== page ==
NTPsec: a Secure, Hardened NTP Implementation

Note: This article was first published in the October 2016 issue of Linux Journal.

Network time synchronization—aligning your computer's clock to the same Universal Coordinated Time (UTC) that everyone else is using—is both necessary and a hard problem. Many internet protocols rely on being able to exchange UTC timestamps accurate to small tolerances, but the clock crystal in your computer drifts (its frequency varies by temperature), so it needs occasional adjustments.

That's where life gets complicated. Sure, you can get another computer to tell you what time it thinks it is, but if you don't know how long that packet took to get to you, the report isn't very useful. On top of that, its clock might be broken—or lying.

To get anywhere, you need to exchange packets with several computers that allow you to compare your notion of UTC with theirs, estimate network delays, apply statistical cluster analysis to the resulting inputs to get a plausible approximation of real UTC, and then adjust your local clock to it. Generally speaking, you can get sustained accuracy to on the close order of 10 milliseconds this way, although asymmetrical routing delays can make it much worse if you're in a bad neighborhood of the internet.

The protocol for doing this is called NTP (Network Time Protocol), and the original implementation was written near the dawn of internet time by an eccentric genius named Dave Mills. Legend has it that Dr Mills was the person who got a kid named Vint Cerf interested in this ARPANET thing. Whether that's true or not, for decades Mills was the go-to guy for computers and high-precision time measurement.

Eventually though, Dave Mills semi-retired, then retired completely. His implementation (which we now call NTP Classic) was left in the hands of the Network Time Foundation and Harlan Stenn, the man Information Week feted as "Father Time" in 2015. Unfortunately, on NTF's watch, some serious problems accumulated. By that year, the codebase already was more than a quarter-century old, and techniques that had been state of the art when it was first built were showing their age. The code had become rigid and difficult to modify, a problem exacerbated by the fact that very few people actually understood the Byzantine time-synchronization algorithms at its core.

Among the real-world symptoms of these problems were serious security issues. That same year of 2015, InfoSec researchers began to realize that NTP Classic installations were being routinely used as DDoS amplifiers—ways for crackers to packet-lash target sites by remote control. NTF, which had complained for years of being under-budgeted and understaffed, seemed unable to fix these bugs.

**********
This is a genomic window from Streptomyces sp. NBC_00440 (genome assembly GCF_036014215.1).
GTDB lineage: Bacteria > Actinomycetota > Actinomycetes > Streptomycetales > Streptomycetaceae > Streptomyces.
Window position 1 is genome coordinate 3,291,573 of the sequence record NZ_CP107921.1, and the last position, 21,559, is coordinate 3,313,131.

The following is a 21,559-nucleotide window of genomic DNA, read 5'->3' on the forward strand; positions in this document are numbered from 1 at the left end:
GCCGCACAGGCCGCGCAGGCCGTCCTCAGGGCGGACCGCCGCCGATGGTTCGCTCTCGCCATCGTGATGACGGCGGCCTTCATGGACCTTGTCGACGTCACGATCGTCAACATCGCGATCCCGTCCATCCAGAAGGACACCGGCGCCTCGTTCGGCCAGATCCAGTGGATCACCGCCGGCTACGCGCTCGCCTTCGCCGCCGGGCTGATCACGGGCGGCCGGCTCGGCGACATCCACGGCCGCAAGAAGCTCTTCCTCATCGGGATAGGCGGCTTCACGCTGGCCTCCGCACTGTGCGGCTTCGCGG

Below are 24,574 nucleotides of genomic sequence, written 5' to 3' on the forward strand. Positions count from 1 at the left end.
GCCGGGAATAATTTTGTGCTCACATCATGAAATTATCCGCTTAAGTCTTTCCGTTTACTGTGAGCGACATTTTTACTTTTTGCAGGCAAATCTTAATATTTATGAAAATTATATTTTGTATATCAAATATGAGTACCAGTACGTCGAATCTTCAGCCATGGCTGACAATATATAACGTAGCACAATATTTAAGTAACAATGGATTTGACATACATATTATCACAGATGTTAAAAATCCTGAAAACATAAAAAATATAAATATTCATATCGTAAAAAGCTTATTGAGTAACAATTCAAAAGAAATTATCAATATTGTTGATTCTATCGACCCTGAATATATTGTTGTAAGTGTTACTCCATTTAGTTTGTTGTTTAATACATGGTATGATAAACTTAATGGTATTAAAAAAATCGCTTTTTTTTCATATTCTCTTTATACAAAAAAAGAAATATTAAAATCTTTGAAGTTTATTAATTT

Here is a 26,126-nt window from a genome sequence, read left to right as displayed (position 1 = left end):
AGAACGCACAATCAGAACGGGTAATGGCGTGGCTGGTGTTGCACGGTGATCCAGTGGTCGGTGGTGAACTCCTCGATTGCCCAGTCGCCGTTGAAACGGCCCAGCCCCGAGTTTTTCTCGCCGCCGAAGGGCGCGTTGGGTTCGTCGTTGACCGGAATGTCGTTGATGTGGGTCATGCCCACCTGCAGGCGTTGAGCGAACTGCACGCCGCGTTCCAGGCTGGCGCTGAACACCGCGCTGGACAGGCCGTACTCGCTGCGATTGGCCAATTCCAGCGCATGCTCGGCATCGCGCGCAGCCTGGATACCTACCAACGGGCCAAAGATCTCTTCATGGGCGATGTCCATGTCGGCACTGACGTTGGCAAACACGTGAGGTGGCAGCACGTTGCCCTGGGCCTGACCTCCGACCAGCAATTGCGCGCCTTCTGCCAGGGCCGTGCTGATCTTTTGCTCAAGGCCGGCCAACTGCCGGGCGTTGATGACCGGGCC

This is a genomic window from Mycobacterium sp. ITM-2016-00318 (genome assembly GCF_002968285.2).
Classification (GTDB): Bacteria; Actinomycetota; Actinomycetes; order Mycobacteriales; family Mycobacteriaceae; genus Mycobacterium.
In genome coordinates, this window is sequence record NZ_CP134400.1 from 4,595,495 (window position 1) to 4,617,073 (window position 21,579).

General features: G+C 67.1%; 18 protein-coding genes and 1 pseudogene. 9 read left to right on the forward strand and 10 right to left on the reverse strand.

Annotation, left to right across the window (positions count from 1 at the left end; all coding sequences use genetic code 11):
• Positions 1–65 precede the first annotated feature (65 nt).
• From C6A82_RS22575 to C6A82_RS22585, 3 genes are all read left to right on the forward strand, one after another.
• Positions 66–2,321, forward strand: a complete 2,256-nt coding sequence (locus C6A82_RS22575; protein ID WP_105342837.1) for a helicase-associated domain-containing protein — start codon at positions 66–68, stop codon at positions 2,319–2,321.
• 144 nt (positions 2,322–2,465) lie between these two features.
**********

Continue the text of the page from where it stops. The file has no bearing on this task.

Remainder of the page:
This is intended to be a technical article, so I'm going to pass lightly over the political and fundraising complications that ensued. There was, alas, a certain amount of drama. When the dust finally settled, a very reluctant fork of the Mills implementation had been performed in early June 2015 and named NTPsec. I had been funded on an effectively full-time basis by the Linux Foundation to be the NTPsec's architect/tech-lead, and we had both the nucleus of a capable development team and some serious challenges.

This much about the drama I will say because it is technically relevant: one of NTF's major problems was that although NTP Classic was nominally under an open-source license, NTF retained pre-open-source habits of mind. Development was closed and secretive, technically and socially isolated by NTF's determination to keep using the BitKeeper version-control system. One of our mandates from the Linux Foundation was to fix this, and one of our first serious challenges was simply moving the code history to git.

This is never trivial for a codebase as large and old as NTP Classic, and it's especially problematic when the old version-control system is proprietary with code you can't touch. I ended up having to revise Andrew Tridgell's SourcePuller utility heavily—yes, the same code that triggered Linus Torvalds' famous public break with BitKeeper back in 2005—to do part of the work. The rest was tedious and difficult hand-patching with reposurgeon. A year later in May 2016—far too late to be helpful—BitKeeper went open source.

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